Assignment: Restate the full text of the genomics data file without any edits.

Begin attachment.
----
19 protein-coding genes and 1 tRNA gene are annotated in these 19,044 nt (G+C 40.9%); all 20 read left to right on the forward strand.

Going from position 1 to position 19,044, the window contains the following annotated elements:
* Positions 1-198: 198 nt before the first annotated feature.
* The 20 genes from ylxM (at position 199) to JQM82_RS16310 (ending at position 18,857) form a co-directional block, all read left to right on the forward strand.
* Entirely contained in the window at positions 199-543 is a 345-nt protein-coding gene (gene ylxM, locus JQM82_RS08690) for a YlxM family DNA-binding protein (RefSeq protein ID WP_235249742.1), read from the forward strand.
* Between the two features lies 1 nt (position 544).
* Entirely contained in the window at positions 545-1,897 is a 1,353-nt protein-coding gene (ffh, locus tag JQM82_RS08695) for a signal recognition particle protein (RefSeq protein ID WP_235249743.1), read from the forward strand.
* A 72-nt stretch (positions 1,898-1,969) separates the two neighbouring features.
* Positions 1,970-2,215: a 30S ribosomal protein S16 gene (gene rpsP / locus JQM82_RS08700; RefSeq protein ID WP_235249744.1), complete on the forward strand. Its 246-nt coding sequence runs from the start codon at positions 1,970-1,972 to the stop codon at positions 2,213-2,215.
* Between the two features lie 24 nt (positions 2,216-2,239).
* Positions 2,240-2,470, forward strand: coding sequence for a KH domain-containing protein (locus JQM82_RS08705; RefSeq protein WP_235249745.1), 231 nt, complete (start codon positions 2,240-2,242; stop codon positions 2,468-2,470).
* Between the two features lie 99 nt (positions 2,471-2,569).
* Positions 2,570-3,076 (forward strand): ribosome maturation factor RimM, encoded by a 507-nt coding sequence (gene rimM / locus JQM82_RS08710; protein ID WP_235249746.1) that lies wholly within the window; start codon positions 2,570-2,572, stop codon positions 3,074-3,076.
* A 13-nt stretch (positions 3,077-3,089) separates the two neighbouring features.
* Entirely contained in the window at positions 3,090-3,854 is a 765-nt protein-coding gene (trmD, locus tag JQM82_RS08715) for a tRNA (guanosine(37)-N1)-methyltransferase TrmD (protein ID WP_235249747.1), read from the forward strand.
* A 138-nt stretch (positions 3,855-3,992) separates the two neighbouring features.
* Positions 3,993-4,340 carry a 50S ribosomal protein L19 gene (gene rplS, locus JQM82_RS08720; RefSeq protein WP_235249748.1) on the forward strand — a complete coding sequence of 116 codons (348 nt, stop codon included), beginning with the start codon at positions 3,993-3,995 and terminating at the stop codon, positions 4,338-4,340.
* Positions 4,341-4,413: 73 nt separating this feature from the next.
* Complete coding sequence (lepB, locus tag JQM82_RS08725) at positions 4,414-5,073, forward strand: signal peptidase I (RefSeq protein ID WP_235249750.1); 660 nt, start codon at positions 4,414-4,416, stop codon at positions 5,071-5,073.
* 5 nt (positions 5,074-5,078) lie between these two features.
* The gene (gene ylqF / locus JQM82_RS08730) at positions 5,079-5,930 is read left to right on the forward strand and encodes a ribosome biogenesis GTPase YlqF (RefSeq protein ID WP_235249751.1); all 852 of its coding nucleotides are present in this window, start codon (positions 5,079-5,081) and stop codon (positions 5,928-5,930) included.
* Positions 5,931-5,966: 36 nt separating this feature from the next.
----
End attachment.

19 protein-coding genes and 1 tRNA gene are annotated in these 19,044 nt (G+C 40.9%); all 20 read left to right on the forward strand.

Going from position 1 to position 19,044, the window contains the following annotated elements:
* Positions 1-198: 198 nt before the first annotated feature.
* The 20 genes from ylxM (at position 199) to JQM82_RS16310 (ending at position 18,857) form a co-directional block, all read left to right on the forward strand.
* Entirely contained in the window at positions 199-543 is a 345-nt protein-coding gene (gene ylxM, locus JQM82_RS08690) for a YlxM family DNA-binding protein (RefSeq protein ID WP_235249742.1), read from the forward strand.
* Between the two features lies 1 nt (position 544).
* Entirely contained in the window at positions 545-1,897 is a 1,353-nt protein-coding gene (ffh, locus tag JQM82_RS08695) for a signal recognition particle protein (RefSeq protein ID WP_235249743.1), read from the forward strand.
* A 72-nt stretch (positions 1,898-1,969) separates the two neighbouring features.
* Positions 1,970-2,215: a 30S ribosomal protein S16 gene (gene rpsP / locus JQM82_RS08700; RefSeq protein ID WP_235249744.1), complete on the forward strand. Its 246-nt coding sequence runs from the start codon at positions 1,970-1,972 to the stop codon at positions 2,213-2,215.
* Between the two features lie 24 nt (positions 2,216-2,239).
* Positions 2,240-2,470, forward strand: coding sequence for a KH domain-containing protein (locus JQM82_RS08705; RefSeq protein WP_235249745.1), 231 nt, complete (start codon positions 2,240-2,242; stop codon positions 2,468-2,470).
* Between the two features lie 99 nt (positions 2,471-2,569).
* Positions 2,570-3,076 (forward strand): ribosome maturation factor RimM, encoded by a 507-nt coding sequence (gene rimM / locus JQM82_RS08710; protein ID WP_235249746.1) that lies wholly within the window; start codon positions 2,570-2,572, stop codon positions 3,074-3,076.
* A 13-nt stretch (positions 3,077-3,089) separates the two neighbouring features.
* Entirely contained in the window at positions 3,090-3,854 is a 765-nt protein-coding gene (trmD, locus tag JQM82_RS08715) for a tRNA (guanosine(37)-N1)-methyltransferase TrmD (protein ID WP_235249747.1), read from the forward strand.
* A 138-nt stretch (positions 3,855-3,992) separates the two neighbouring features.
* Positions 3,993-4,340 carry a 50S ribosomal protein L19 gene (gene rplS, locus JQM82_RS08720; RefSeq protein WP_235249748.1) on the forward strand — a complete coding sequence of 116 codons (348 nt, stop codon included), beginning with the start codon at positions 3,993-3,995 and terminating at the stop codon, positions 4,338-4,340.
* Positions 4,341-4,413: 73 nt separating this feature from the next.
* Complete coding sequence (lepB, locus tag JQM82_RS08725) at positions 4,414-5,073, forward strand: signal peptidase I (RefSeq protein ID WP_235249750.1); 660 nt, start codon at positions 4,414-4,416, stop codon at positions 5,071-5,073.
* 5 nt (positions 5,074-5,078) lie between these two features.
* The gene (gene ylqF / locus JQM82_RS08730) at positions 5,079-5,930 is read left to right on the forward strand and encodes a ribosome biogenesis GTPase YlqF (RefSeq protein ID WP_235249751.1); all 852 of its coding nucleotides are present in this window, start codon (positions 5,079-5,081) and stop codon (positions 5,928-5,930) included.
* Positions 5,931-5,966: 36 nt separating this feature from the next.